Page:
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There was something so very depraved about the October voyeurism charges lodged against Rabbi Barry Freundel, the now-former pastoral leader of the modern Orthodox Kesher Israel synagogue in Georgetown. The rabbi is accused of using his position to spy on naked women while they participated in a holy ritual at his synagogue, by secretly filming women while they showered in preparation for a mikveh, a Jewish ritual cleansing bath. Police say videos show Freundel setting up the camera attached to a clock radio, which captured at least six partially naked or naked women in the shower area. He pleaded not guilty in October.
But evidence suggests that the scope of his voyeurism extends far beyond those six women. The Metropolitan Police Department reportedly found a recording device that belonged to Freundel with more than 100 deleted files dating back to last February. Some were labeled with women’s names. Other women from the congregation have been coming forward saying they fear they were also violated. Several female students at Towson University, where Freundel taught, said they used the mikveh at Kesher Israel at Freundel’s suggestion. Police found tiny cameras and memory cards at the rabbi’s university office, too.
In hopes of figuring out just how many victims there are, the U.S. Attorney’s office even created a website explaining the case and providing contact information for victims’ rights advocates.
Freundel’s alleged crimes rightfully shook Kesher Israel community and the wider Jewish community. Mikvehs are part of the conversion process to Judaism for men and women; observant women go to the mikveh after having a baby, or in very religious circumstances, at the end of their menstrual cycles. Some simply decide to have a mikveh when they are depressed or just had a major life event.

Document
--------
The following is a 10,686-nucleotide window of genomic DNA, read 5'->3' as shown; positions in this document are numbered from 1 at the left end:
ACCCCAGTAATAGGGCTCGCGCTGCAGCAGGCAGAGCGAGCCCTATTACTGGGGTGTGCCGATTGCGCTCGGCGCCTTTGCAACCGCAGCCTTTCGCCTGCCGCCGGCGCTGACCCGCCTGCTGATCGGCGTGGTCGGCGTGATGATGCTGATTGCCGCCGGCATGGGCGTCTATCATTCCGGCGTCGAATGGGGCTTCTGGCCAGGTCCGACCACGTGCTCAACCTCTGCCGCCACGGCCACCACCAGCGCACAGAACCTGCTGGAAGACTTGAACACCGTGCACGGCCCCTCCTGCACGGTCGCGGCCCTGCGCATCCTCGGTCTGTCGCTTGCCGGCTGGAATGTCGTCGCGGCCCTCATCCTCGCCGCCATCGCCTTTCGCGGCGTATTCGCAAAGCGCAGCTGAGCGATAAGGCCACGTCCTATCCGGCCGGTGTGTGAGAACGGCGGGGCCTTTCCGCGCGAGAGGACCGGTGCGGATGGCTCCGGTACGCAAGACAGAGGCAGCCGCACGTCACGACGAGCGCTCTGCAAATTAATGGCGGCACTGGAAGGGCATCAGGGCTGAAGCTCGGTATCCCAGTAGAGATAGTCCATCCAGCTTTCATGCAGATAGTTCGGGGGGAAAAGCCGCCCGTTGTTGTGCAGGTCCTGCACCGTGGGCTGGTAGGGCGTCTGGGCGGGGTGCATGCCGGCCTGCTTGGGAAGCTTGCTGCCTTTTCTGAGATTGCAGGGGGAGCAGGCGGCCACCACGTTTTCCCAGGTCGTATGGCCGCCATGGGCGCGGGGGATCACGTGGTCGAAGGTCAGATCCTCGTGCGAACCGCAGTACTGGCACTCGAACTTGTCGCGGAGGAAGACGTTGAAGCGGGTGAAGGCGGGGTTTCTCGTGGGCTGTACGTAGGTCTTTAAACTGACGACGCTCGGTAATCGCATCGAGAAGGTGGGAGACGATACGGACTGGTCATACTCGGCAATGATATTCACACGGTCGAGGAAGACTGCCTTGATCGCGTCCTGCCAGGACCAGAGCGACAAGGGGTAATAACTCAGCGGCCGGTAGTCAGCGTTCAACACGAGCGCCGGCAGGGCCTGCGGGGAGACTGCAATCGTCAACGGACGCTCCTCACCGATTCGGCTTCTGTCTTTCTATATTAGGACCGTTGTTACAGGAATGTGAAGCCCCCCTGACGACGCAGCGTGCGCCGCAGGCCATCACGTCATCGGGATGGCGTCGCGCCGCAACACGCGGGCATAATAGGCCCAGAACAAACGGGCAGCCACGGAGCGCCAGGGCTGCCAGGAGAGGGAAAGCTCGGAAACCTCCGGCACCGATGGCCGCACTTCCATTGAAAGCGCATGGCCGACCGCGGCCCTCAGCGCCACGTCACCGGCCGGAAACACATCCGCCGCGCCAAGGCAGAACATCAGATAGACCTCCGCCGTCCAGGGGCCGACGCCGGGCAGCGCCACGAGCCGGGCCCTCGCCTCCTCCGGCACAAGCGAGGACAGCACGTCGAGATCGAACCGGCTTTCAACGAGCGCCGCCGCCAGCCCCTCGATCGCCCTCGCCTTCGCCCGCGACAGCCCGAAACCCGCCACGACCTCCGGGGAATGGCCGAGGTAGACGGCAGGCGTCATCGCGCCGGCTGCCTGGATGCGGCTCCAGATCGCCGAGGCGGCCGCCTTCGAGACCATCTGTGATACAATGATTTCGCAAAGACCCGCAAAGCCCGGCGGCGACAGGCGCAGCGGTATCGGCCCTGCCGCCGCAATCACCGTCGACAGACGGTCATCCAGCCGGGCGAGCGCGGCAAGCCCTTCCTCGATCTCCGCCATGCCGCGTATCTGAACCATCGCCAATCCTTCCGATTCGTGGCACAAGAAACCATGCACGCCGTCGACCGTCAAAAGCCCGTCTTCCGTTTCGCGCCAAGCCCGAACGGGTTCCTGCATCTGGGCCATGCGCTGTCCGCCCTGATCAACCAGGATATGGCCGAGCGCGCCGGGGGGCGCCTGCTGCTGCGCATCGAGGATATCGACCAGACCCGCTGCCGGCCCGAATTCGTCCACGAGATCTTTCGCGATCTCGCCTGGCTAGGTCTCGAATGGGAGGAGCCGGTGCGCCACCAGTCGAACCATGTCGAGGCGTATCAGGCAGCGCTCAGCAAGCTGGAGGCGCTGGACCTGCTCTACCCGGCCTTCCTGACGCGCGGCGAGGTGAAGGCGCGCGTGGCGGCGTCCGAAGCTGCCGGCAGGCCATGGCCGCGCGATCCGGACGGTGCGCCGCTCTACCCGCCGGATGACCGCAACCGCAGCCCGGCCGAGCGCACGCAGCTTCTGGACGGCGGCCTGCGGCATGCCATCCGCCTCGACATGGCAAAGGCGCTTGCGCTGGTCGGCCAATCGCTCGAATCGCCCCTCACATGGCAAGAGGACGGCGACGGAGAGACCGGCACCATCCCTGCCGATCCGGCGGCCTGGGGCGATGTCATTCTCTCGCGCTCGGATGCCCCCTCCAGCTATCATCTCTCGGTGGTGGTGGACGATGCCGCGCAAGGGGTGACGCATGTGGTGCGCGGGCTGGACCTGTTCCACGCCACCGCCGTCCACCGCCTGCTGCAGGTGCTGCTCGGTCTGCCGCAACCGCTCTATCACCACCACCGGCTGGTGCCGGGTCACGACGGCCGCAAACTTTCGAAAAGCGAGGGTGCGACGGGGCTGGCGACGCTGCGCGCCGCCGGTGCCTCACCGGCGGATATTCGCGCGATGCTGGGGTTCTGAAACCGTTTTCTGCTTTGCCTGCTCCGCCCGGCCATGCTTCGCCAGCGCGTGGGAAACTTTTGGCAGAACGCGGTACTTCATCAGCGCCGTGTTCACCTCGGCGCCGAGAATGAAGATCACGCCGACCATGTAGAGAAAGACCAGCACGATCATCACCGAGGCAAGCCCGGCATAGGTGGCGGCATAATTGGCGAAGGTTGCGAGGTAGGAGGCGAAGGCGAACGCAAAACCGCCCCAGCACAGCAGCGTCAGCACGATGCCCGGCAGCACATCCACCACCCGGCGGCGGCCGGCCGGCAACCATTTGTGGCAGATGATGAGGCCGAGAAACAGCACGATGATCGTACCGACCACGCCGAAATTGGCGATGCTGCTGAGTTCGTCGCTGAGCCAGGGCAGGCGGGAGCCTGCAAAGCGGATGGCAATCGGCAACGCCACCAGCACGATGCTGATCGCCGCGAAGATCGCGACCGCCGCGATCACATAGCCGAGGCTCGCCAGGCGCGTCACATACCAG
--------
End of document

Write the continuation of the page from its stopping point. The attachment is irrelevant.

In a mikveh, the idea is to be completely naked and rinse the body so nothing stands between the person and the ritual water, not even dirt. What authorities say Freundel did would have ruined this intimate spiritual place for so many women—with his camera and his eyes coming in between the women, the spiritual cleansing, and even God. The synagogue finally and officially fired Freundel in December (he was suspended prior to his firing) and says in the wake of these serious allegations it has “emerged stronger than we were before.”
Fortunately, 2014 wasn’t all bad news in the D.C. rabbinical world. In October, Rabbi Gil Steinlauf—the chief rabbi at Cleveland Park’s Adas Israel, the largest Conservative congregation in the District—wrote a personal note to his congregants announcing that he is gay and that, after having three kids and being married for 20 years, he and his wife are divorcing. Steinlauf, 45, asked for his congregants to continue to trust him as their spiritual leader, as he has been since 2008.
To his relief, neither his congregants nor the greater D.C. community really seemed to care. “I am overwhelmed by the love and support that is literally by the moment flooding in,” Steinlauf told Washington City Paper at the time. “People keep telling me they are more proud than ever to be a part of the congregation. I hoped for [this reaction], prayed for it, and it looks like that’s what’s happening.”